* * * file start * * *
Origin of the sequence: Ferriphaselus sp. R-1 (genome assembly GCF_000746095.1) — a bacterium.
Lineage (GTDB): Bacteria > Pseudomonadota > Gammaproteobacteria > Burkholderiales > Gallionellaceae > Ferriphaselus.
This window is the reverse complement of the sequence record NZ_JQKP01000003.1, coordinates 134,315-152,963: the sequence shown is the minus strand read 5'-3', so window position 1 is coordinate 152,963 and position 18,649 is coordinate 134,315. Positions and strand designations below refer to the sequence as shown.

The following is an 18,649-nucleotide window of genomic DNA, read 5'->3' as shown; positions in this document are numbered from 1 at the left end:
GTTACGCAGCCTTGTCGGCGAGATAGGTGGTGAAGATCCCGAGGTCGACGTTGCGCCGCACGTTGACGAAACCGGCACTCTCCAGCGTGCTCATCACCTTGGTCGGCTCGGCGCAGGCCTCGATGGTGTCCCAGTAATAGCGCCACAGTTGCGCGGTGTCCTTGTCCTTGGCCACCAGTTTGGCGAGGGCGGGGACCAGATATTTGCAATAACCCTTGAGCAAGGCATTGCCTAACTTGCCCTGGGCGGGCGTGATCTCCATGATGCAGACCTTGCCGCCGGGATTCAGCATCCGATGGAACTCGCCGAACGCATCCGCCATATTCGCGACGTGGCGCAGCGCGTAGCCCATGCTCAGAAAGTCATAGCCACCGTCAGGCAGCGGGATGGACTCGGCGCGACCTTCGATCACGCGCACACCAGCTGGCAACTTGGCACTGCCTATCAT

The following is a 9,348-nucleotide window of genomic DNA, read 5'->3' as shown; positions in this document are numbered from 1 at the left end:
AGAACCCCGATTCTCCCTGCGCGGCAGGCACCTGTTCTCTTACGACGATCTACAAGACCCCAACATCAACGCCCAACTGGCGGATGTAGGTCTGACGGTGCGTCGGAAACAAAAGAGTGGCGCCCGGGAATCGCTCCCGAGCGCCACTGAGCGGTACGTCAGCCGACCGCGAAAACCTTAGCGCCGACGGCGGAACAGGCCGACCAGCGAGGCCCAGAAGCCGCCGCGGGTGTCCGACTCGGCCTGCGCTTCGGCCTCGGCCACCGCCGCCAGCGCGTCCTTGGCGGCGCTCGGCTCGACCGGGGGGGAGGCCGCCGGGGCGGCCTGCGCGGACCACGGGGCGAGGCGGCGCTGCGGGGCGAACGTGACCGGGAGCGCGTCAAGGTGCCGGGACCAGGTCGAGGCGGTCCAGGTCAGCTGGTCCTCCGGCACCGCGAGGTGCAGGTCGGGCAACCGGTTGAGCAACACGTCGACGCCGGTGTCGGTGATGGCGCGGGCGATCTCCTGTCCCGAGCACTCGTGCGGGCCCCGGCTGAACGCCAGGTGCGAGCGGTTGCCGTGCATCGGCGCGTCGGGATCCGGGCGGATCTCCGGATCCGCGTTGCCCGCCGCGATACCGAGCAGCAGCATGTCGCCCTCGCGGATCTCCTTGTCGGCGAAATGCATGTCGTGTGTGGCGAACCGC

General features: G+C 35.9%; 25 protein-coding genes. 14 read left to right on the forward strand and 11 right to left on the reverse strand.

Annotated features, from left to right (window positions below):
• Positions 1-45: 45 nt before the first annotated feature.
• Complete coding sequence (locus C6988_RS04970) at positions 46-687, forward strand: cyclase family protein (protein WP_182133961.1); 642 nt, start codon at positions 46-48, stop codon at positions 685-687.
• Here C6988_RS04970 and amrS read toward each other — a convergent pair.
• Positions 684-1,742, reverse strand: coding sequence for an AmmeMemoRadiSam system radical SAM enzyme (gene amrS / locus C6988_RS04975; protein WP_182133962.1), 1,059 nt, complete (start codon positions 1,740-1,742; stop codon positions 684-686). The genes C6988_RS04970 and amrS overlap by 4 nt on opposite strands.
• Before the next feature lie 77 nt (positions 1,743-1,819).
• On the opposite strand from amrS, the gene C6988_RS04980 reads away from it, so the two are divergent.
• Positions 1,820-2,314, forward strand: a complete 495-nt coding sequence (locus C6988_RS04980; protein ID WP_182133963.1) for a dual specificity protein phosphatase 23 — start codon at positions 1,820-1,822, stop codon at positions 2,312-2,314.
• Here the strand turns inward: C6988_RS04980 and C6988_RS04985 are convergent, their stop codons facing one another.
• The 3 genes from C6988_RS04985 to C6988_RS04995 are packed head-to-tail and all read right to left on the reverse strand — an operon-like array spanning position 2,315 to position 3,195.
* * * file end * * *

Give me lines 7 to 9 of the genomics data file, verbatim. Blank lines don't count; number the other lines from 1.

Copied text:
AGAACCCCGATTCTCCCTGCGCGGCAGGCACCTGTTCTCTTACGACGATCTACAAGACCCCAACATCAACGCCCAACTGGCGGATGTAGGTCTGACGGTGCGTCGGAAACAAAAGAGTGGCGCCCGGGAATCGCTCCCGAGCGCCACTGAGCGGTACGTCAGCCGACCGCGAAAACCTTAGCGCCGACGGCGGAACAGGCCGACCAGCGAGGCCCAGAAGCCGCCGCGGGTGTCCGACTCGGCCTGCGCTTCGGCCTCGGCCACCGCCGCCAGCGCGTCCTTGGCGGCGCTCGGCTCGACCGGGGGGGAGGCCGCCGGGGCGGCCTGCGCGGACCACGGGGCGAGGCGGCGCTGCGGGGCGAACGTGACCGGGAGCGCGTCAAGGTGCCGGGACCAGGTCGAGGCGGTCCAGGTCAGCTGGTCCTCCGGCACCGCGAGGTGCAGGTCGGGCAACCGGTTGAGCAACACGTCGACGCCGGTGTCGGTGATGGCGCGGGCGATCTCCTGTCCCGAGCACTCGTGCGGGCCCCGGCTGAACGCCAGGTGCGAGCGGTTGCCGTGCATCGGCGCGTCGGGATCCGGGCGGATCTCCGGATCCGCGTTGCCCGCCGCGATACCGAGCAGCAGCATGTCGCCCTCGCGGATCTCCTTGTCGGCGAAATGCATGTCGTGTGTGGCGAACCGC

General features: G+C 35.9%; 25 protein-coding genes. 14 read left to right on the forward strand and 11 right to left on the reverse strand.

Annotated features, from left to right (window positions below):